8,000 years ago, 3,000 before the invention of the first toilet, we already had intestinal parasites
Once upon a time ... man. Those are the basic conclusions of a team led by Piers Mitchell, a professor at the University of Cambridge and one of the world's leading experts on human coprolites; that is, in fossilized excrement.
It is not a strange paraphilia, no. Few things say as much about ourselves as our depositions. In fact, when four coprolites were found in one of Çatalhöyük's middens, the first thing that came to mind for Mitchell and his team was not the parasites, it was the possibility of seeing one of the most important changes in human history .
We are what we defecate
Because we have coprolites of a similar age in Africa or America, what we didn't have were fossilized stools from the beginning of the Neolithic. The discovery of Çatalhöyük, in southern Anatolia, set off all the alarms: it is the largest and best preserved urban complex from the Neolithic era and the transition to the metal age.
In Çatalhöyük, up to four thousand people lived on very primitive agriculture. The stool found there, compared to that found in other paleolithic sites, would allow us to understand how we changed by looking at how our diseases changed.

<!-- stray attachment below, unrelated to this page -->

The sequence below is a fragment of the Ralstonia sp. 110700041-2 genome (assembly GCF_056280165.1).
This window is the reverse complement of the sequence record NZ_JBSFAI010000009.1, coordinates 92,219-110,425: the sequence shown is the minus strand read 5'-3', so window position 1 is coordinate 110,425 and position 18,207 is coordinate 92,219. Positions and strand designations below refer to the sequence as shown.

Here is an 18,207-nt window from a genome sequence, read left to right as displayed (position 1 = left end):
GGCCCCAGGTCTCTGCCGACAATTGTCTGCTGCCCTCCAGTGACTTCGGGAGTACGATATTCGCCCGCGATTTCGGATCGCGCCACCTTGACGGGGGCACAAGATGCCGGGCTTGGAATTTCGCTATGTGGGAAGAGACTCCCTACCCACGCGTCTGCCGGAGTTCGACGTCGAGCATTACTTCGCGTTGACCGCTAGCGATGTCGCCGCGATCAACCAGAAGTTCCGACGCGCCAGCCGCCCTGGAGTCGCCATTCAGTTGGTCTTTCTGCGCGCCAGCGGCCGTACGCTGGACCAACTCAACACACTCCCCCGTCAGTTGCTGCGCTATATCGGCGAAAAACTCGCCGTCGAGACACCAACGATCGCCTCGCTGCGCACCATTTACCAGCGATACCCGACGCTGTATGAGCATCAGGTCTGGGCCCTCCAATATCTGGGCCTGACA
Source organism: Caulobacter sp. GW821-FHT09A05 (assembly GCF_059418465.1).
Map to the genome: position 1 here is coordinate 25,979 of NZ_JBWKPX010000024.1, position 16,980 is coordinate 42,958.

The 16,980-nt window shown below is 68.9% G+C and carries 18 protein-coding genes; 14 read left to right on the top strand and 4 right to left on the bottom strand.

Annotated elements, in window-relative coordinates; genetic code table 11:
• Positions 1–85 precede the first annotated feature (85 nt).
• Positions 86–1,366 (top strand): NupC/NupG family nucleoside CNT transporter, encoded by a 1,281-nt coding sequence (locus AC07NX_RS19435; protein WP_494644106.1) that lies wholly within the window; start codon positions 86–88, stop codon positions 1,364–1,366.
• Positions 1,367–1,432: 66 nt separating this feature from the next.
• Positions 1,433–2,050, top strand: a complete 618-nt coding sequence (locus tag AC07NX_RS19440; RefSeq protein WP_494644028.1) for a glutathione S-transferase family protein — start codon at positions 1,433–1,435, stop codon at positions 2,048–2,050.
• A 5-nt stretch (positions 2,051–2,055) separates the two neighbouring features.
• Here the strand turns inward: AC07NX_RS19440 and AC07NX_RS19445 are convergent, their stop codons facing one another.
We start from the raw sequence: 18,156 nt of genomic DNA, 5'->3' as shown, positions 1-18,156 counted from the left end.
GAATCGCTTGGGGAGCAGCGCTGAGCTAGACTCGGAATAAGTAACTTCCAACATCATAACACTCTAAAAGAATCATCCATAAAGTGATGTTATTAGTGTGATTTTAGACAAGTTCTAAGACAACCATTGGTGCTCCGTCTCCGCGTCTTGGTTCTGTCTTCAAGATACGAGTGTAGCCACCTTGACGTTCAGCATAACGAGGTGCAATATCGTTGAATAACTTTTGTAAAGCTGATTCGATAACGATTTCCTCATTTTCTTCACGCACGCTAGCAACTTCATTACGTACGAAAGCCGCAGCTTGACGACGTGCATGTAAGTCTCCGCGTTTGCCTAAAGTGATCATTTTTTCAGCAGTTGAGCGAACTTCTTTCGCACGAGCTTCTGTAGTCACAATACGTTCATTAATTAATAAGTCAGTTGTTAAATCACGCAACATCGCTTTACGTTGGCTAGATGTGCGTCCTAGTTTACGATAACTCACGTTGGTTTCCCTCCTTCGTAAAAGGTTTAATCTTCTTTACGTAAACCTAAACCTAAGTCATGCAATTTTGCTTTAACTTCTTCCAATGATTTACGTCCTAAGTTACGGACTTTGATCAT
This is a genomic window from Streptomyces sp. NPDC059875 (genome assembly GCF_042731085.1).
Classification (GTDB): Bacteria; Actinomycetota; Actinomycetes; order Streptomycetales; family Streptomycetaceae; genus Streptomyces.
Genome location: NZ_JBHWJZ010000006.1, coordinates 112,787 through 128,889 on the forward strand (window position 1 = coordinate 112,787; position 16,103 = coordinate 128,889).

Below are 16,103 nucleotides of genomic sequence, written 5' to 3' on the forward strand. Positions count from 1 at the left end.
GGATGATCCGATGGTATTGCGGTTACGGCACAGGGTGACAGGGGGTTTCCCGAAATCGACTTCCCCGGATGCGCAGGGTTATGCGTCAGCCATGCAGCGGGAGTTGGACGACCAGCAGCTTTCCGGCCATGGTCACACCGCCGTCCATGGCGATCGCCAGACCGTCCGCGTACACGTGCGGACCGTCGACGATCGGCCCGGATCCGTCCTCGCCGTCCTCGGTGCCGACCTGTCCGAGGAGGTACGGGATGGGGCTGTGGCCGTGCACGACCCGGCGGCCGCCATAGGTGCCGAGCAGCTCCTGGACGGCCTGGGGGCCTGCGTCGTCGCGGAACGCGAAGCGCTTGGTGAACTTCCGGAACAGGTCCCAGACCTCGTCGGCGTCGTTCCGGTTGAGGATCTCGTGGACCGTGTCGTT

Once the team found evidence confirming that the coprolites were human (thanks to sterols and bile acids), the team focused on the parasites. It was then when, among the remains of an omnivorous diet already rich in vegetables, they found earthworm eggs. "It was a special time to identify the parasite's eggs that are over 8,000 years old," explained Evilena Anastasiou, co-author of the study.
They were eggs of Trichuris trichiura or whipworm, worms that reach between 30 and 50 millimeters in length and live attached to the large intestine where they can lay more than 5,000 eggs a day. But the key to this is that it is a human disease: we were not only seeing an 8,000-year-old parasite, we were seeing a parasite that had evolved with us: they reflect, as the researchers explain, the great change that human beings experience. And all that in a ... a coprolite.